Butt Kapinski

comedy review | Read in About 2 minutes
Published 12 Aug 2015

The messy-entranced Liquid Room Annexe is an unlikely enclave of acclaimed-elsewhere but little-known-here North American nutcases this year, and Butt Kapinski is arguably the oddest.

A hard-bitten private dick, Kapinski is so film noir that a street light emanates from the back of his trench-coat collar, hovering permanently above his head, which also proves handy for conducting impromptu interrogations. It’s a strong look, and this is a bewilderingly strong show, albeit not for the nervous, prudish or anti-social. Although, hey, it might just do you people good, and you’ll definitely learn something, about duct tape if nothing else.

A one-woman show with a large, variable cast—whoever turns up to watch it, basically—Butt Kapinski follows the eponymous detective as he investigates a series of grizzly moiders which have occurred in various seedy locations, all of them on or around the audience’s seats. Kapinski is really part dick, part dodgy drama teacher as he encourages this sometimes reluctant reservoir of questionable talents to play everything from kinky priests to gushing corpses.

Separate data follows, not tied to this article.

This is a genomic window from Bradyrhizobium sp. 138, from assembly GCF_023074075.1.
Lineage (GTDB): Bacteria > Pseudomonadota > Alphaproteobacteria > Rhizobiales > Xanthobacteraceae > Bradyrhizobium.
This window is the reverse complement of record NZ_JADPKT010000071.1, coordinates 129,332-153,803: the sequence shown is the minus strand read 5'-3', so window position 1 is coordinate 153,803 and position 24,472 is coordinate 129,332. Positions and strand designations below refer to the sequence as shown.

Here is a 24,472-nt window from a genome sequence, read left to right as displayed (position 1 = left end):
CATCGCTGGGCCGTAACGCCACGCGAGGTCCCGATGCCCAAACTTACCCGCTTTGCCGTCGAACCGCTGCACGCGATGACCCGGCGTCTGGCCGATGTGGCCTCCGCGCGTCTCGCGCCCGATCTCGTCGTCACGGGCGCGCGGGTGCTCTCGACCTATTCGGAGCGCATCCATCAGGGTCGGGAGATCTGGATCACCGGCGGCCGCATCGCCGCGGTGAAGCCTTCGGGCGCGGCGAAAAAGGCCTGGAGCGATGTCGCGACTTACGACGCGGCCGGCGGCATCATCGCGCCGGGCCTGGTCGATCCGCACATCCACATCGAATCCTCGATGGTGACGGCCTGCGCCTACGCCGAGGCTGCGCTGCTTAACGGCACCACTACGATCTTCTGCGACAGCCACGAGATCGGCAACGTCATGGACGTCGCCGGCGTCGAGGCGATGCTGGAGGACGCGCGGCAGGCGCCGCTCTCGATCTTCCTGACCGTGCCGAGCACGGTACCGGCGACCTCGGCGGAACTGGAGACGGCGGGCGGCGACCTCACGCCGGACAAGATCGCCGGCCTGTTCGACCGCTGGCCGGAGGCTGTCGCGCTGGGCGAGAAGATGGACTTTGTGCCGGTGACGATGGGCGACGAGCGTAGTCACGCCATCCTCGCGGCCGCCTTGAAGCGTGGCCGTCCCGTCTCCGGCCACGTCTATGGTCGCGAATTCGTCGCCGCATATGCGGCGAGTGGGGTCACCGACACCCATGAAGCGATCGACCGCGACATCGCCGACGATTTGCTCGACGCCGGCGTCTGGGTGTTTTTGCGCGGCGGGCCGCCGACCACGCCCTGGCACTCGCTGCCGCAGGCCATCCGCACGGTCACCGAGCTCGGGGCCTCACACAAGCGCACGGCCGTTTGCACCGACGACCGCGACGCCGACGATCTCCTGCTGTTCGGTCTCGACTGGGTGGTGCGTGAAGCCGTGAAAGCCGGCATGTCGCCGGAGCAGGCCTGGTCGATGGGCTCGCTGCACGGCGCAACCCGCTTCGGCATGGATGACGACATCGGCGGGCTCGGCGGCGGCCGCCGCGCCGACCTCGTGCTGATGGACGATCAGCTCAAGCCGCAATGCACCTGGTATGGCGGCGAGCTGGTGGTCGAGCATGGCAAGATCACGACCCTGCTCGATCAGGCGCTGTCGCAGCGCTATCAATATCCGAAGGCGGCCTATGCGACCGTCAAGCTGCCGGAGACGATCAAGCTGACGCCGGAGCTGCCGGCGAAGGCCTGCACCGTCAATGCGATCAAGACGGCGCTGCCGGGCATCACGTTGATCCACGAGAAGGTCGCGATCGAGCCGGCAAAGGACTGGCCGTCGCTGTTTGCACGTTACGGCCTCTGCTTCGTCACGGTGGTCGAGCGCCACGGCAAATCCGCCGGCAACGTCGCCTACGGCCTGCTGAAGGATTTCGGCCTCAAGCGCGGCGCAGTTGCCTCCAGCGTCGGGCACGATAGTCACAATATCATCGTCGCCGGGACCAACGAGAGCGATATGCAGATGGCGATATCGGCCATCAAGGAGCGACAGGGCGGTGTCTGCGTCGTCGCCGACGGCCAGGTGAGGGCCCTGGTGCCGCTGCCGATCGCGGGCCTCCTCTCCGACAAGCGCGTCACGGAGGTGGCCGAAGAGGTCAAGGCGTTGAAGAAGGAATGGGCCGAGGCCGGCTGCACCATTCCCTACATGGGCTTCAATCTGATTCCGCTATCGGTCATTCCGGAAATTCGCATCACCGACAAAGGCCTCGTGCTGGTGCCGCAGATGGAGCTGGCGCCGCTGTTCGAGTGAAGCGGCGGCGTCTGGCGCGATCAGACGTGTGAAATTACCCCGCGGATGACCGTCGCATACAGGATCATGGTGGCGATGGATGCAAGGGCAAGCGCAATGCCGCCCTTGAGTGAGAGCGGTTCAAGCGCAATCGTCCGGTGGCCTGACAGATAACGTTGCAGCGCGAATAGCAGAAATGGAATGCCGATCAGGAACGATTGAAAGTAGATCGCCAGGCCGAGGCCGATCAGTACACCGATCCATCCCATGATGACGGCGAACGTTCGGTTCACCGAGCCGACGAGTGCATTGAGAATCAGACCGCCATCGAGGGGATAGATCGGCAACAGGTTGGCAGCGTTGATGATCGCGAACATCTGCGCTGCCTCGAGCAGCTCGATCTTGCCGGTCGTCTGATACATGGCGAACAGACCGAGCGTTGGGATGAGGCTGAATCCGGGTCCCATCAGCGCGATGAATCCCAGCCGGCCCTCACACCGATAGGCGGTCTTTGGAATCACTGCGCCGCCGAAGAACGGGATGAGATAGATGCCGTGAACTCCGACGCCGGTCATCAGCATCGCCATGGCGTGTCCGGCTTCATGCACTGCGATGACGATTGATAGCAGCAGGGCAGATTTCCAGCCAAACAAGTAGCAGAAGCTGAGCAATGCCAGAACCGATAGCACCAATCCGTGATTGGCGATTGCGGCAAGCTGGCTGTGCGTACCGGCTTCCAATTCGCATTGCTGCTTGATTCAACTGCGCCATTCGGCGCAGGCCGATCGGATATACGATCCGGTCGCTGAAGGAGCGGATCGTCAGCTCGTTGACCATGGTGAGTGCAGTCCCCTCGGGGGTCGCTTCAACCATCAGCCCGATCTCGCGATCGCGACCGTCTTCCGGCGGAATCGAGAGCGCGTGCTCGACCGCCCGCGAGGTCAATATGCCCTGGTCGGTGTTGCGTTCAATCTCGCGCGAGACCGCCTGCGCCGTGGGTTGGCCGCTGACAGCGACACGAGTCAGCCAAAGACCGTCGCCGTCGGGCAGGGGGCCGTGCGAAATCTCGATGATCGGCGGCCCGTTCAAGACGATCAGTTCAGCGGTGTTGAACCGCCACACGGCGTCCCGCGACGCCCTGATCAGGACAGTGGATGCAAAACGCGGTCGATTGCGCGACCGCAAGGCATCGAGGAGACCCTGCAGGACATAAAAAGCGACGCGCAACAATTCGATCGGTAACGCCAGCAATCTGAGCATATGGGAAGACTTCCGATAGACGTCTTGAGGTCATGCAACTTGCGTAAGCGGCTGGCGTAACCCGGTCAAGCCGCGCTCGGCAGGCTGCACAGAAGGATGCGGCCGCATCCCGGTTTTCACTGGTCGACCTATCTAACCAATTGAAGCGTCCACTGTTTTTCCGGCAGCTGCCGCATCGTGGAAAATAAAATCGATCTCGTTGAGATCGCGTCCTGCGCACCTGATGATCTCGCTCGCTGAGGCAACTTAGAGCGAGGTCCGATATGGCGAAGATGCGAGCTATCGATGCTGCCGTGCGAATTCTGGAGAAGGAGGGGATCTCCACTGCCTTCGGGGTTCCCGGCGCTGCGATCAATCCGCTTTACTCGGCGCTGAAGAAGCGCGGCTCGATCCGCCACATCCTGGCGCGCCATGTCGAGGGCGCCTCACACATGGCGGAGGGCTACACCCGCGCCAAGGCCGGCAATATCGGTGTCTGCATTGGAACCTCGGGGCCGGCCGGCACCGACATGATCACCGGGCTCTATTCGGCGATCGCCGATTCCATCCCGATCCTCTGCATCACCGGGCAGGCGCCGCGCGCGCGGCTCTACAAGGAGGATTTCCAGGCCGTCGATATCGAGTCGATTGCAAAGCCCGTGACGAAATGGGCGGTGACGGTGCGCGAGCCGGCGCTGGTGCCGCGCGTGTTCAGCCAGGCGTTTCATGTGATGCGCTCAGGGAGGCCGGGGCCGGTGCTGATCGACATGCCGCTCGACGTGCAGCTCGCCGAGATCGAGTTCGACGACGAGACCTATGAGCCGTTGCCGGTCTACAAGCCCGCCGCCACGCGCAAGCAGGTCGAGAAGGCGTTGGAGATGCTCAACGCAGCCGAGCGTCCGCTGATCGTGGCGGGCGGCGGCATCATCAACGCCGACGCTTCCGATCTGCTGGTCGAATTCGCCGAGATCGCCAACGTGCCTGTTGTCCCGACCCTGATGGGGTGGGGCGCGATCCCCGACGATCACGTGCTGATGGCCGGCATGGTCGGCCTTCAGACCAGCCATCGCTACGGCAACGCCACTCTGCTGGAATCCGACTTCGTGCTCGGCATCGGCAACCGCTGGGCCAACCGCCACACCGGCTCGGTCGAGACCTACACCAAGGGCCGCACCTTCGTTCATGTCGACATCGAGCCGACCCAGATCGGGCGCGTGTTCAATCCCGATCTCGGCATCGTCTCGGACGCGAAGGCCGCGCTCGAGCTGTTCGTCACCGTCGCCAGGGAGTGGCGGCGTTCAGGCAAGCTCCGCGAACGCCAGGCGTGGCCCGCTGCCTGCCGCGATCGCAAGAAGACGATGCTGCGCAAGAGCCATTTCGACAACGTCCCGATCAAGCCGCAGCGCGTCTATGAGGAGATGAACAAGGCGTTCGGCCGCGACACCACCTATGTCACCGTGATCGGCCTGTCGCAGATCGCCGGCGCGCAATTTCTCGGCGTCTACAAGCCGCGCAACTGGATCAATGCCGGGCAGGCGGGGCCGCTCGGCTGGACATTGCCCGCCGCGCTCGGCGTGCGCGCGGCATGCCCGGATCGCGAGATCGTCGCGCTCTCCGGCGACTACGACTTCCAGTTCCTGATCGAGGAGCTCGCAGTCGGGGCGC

The resulting noirrative starts off almost family-friendly, then definitely isn’t, and come the end we’re straddling a troubling line between comic fantasy and dark reality. By then Kapinski has revealed himself to be the accomplished US clown Deanna Fleysher (and, boy, does he reveal her), who previously directed and co-wrote the infamous Fringe sensation Red Bastard. Her own creation is terrifically inventive and invariably hilarious, but Fleysher’s finest achievement is to somehow keep all that compulsory audience interaction curiously non-confrontational. A master craftswoman at work.